I did not grow up with All Saint's. Like everyone else, it was Halloween I looked forward to. Getting pumpkins carved, making our own costumes, and overdosing on candy were perfect for me as a child with a short attention span. And while we knew ghosts and goblins weren't real, there was just enough uncertainty to keep us watching in the dark.
As parents of young children, Cynthia and I continued these basic traditions, as the rest of America became fascinated with Halloween. Now we've just become "old foggies" and hardly note its occurance. This year small packs of popcorn and pretzels replaced the sugary treats we handed out at the door, and there wasn't a pumpkin anywhere near. I googled "Halloween sales" and learned that the National Retail Federation predicted we'd spend over $5 billion on Halloween this year, with the average customer spending $64.82. Guess we let them down.
But today is All Saint's, a day of cosmic warping. Heaven bends near and all the earth becomes a thin place, for those with ears to hear. I awakened this morning at 5 to the laughter of the apostles, somewhere in the distance. Came to my study chair to read and write and realized the desert mothers and fathers considered my arrival to silent prayer to be tardy, and possibly disrupting. Saints and theologians, some ancient, but many not, peer out at me from the line of bookshelves in our study. We are not alone on the spiritual journey, and today is the day the faithful witnesses delight in reminding us of this.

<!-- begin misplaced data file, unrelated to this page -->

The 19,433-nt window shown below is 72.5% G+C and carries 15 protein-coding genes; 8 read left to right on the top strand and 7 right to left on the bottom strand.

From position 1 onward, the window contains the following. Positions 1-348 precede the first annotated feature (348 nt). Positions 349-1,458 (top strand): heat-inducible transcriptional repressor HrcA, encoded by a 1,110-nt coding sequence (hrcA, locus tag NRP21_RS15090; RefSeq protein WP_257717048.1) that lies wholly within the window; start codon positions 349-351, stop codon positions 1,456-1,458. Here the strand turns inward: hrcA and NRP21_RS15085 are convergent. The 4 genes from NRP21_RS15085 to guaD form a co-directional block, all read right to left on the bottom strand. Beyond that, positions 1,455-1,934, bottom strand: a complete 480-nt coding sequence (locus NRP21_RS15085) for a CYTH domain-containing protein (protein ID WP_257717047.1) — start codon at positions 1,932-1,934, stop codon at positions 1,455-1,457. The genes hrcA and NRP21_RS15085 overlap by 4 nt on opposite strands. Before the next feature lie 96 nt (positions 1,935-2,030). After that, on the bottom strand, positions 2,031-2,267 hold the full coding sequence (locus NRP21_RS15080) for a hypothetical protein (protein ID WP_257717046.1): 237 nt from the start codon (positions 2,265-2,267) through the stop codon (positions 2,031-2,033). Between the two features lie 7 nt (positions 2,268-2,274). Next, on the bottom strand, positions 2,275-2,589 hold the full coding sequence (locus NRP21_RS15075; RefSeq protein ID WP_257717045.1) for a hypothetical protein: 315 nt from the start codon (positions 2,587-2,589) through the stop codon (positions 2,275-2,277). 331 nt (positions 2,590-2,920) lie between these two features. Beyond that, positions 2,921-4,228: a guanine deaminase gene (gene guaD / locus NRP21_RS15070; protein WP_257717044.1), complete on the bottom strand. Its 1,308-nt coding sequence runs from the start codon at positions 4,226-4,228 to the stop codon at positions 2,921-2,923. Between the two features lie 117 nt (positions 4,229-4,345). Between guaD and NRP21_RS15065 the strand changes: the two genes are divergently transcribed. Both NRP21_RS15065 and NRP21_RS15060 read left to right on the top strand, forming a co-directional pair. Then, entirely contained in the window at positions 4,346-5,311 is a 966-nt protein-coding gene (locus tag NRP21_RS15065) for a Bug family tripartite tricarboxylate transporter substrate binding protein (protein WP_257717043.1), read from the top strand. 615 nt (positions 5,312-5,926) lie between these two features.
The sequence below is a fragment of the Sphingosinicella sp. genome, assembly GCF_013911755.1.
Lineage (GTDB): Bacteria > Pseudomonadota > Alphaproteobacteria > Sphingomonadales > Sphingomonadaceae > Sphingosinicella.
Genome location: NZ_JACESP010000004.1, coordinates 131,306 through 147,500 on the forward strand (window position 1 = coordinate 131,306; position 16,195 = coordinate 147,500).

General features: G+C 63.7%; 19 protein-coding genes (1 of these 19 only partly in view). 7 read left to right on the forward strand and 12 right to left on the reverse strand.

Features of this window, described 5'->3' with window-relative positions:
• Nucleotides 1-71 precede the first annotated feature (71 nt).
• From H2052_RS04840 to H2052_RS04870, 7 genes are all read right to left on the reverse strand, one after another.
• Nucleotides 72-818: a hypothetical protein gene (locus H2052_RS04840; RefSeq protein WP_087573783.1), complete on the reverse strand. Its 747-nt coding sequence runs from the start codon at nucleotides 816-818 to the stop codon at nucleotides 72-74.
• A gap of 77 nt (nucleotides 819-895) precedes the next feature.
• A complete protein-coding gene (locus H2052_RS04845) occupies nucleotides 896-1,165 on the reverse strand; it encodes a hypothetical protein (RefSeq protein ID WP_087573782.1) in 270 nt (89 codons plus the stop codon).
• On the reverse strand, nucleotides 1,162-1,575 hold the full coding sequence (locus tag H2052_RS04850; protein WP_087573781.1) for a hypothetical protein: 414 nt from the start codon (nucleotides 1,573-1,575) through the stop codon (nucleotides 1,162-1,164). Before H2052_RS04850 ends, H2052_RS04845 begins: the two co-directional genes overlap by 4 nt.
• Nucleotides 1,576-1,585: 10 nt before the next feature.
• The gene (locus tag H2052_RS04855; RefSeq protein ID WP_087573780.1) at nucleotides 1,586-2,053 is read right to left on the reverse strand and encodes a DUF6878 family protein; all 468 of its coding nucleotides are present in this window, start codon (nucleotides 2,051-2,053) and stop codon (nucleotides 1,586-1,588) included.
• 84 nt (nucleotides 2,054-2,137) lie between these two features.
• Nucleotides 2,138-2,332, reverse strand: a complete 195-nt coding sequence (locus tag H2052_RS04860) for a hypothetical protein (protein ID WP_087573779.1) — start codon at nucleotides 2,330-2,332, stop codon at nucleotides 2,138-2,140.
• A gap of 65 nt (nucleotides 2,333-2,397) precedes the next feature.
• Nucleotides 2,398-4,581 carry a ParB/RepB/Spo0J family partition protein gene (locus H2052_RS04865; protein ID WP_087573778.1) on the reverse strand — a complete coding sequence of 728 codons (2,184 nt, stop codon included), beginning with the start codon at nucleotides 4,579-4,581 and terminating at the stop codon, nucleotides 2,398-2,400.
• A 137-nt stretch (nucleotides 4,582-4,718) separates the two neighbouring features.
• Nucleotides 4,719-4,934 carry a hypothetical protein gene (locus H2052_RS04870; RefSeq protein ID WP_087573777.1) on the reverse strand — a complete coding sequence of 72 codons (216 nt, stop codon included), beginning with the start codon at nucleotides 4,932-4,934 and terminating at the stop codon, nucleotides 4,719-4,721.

I prepare myself for the rabble of the day, the kind of hub-bub that greets you when you enter a party late, and so many people are engaged in conversation. The writer of Hebrews called it a "cloud of witnesses surrounding us" but he (she?) could just as easily have said "chatter of witnesses," for it seems they each have a word of encouragement. It would be uncomfortable to be gazed upon and commented about by all these saints, except I recognize some of the voices, and the smiles here and there are from those I have known and loved.
As a child I was mildly concerned about the spirits out on Halloween night, for fear of what they might do. As a grown child, I now am concerned about the spirits out on All Saints, not for fear of what they might do, but for fear of my behavior. They look to me, to you, for us to be faithful, to run our laps with patience, looking to Christ, the pioneer and perfector of our faith, until the time comes for us to pass the baton on. Today heaven comes near, and the whispers become cheers, and I do not want to disappoint those who would not fail me.